An Argument for Music
Critic Alex Ross keeps "classical" music current.
by Paul Gleason
The first movement of Tchaikovsky's Violin Concerto ended, and Carnegie Hall erupted in applause. Joshua Bell, whose dazzling solos and severe good looks had fired the crowd, pulled a handkerchief from his pocket and wiped it theatrically across his brow. The audience remained enthralled, but Alex Ross '90, sitting in the critic's traditional perch halfway up the left aisle, jotted down his thoughts in a small black notebook.
Ross was less interested in Bell than in how conductor Kent Nagano was molding his new group, the Montreal Symphony Orchestra. Already, Ross heard hints of Nagano's signature sound: a cool, elegant balance. But the concerto itself, he noted during the intermission, wasn't quite together. "Bell performed very brilliantly. But I didn't feel he and Nagano and the orchestra were totally in sync," Ross said. "Bell seemed to be in his own world a bit, and the orchestra was a little eeeehhh…" He made a nervous motion with his hands, as if someone were trying to hand him a small, rambunctious animal.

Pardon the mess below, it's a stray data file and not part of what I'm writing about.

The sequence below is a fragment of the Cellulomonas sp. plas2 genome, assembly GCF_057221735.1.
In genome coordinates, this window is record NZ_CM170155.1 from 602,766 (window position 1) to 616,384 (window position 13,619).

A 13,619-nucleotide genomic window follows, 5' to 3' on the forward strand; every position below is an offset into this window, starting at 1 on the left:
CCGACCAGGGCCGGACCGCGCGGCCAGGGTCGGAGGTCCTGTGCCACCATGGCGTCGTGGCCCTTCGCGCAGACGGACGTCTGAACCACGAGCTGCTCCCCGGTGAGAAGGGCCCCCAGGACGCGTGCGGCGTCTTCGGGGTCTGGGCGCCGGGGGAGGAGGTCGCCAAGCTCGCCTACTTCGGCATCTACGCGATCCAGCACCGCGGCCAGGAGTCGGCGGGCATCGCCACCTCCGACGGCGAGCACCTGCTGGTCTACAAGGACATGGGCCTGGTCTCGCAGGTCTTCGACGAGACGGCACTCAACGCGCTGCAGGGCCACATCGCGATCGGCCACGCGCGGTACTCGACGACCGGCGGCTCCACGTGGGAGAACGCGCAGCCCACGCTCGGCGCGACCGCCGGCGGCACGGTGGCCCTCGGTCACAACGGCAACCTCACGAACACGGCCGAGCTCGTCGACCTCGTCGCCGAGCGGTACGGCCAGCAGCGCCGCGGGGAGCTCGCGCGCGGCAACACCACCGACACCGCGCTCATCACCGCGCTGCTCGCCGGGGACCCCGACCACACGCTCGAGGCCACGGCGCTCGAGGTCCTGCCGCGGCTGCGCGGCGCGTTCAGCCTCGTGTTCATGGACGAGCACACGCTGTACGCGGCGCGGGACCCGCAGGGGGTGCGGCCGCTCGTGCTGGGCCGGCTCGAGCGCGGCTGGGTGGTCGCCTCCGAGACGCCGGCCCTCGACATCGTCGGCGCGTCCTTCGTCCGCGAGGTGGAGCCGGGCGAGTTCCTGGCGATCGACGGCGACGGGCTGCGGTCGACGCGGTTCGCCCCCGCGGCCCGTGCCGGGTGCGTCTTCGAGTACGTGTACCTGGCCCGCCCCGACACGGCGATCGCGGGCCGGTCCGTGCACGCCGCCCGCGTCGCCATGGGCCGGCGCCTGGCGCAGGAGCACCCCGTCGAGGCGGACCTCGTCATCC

Ross wasn't planning to review the concert for the New Yorker, where he is a staff critic. He simply wanted to keep up with a favorite conductor and hear the American premiere of a piece by Unsuk Chin, a Korean composer whose opera he had reviewed favorably the previous summer. "Absolutely essential to my mission as a critic is talking about living composers," he said. "It wouldn't be interesting to me to spend all my time evaluating the right way to play Beethoven's Fifth Symphony. I enjoy writing that kind of column, but the greatest excitement is when works come into being."
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